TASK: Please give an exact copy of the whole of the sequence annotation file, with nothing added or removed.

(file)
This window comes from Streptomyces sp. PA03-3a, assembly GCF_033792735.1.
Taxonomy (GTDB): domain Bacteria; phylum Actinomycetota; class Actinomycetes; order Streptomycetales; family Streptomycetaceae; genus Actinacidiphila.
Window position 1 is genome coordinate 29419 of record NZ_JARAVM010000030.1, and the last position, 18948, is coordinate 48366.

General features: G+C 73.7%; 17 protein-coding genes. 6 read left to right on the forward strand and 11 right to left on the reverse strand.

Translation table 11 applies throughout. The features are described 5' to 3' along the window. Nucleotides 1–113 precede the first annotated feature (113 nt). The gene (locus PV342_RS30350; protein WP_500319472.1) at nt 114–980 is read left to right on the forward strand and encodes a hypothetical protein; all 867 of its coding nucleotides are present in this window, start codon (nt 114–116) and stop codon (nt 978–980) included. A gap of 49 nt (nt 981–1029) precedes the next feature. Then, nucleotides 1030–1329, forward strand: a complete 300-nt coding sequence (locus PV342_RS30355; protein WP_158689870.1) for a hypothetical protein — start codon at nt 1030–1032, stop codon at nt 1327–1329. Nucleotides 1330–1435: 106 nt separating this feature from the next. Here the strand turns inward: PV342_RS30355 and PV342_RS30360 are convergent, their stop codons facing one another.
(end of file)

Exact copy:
This window comes from Streptomyces sp. PA03-3a, assembly GCF_033792735.1.
Taxonomy (GTDB): domain Bacteria; phylum Actinomycetota; class Actinomycetes; order Streptomycetales; family Streptomycetaceae; genus Actinacidiphila.
Window position 1 is genome coordinate 29419 of record NZ_JARAVM010000030.1, and the last position, 18948, is coordinate 48366.

General features: G+C 73.7%; 17 protein-coding genes. 6 read left to right on the forward strand and 11 right to left on the reverse strand.

Translation table 11 applies throughout. The features are described 5' to 3' along the window. Nucleotides 1–113 precede the first annotated feature (113 nt). The gene (locus PV342_RS30350; protein WP_500319472.1) at nt 114–980 is read left to right on the forward strand and encodes a hypothetical protein; all 867 of its coding nucleotides are present in this window, start codon (nt 114–116) and stop codon (nt 978–980) included. A gap of 49 nt (nt 981–1029) precedes the next feature. Then, nucleotides 1030–1329, forward strand: a complete 300-nt coding sequence (locus PV342_RS30355; protein WP_158689870.1) for a hypothetical protein — start codon at nt 1030–1032, stop codon at nt 1327–1329. Nucleotides 1330–1435: 106 nt separating this feature from the next. Here the strand turns inward: PV342_RS30355 and PV342_RS30360 are convergent, their stop codons facing one another.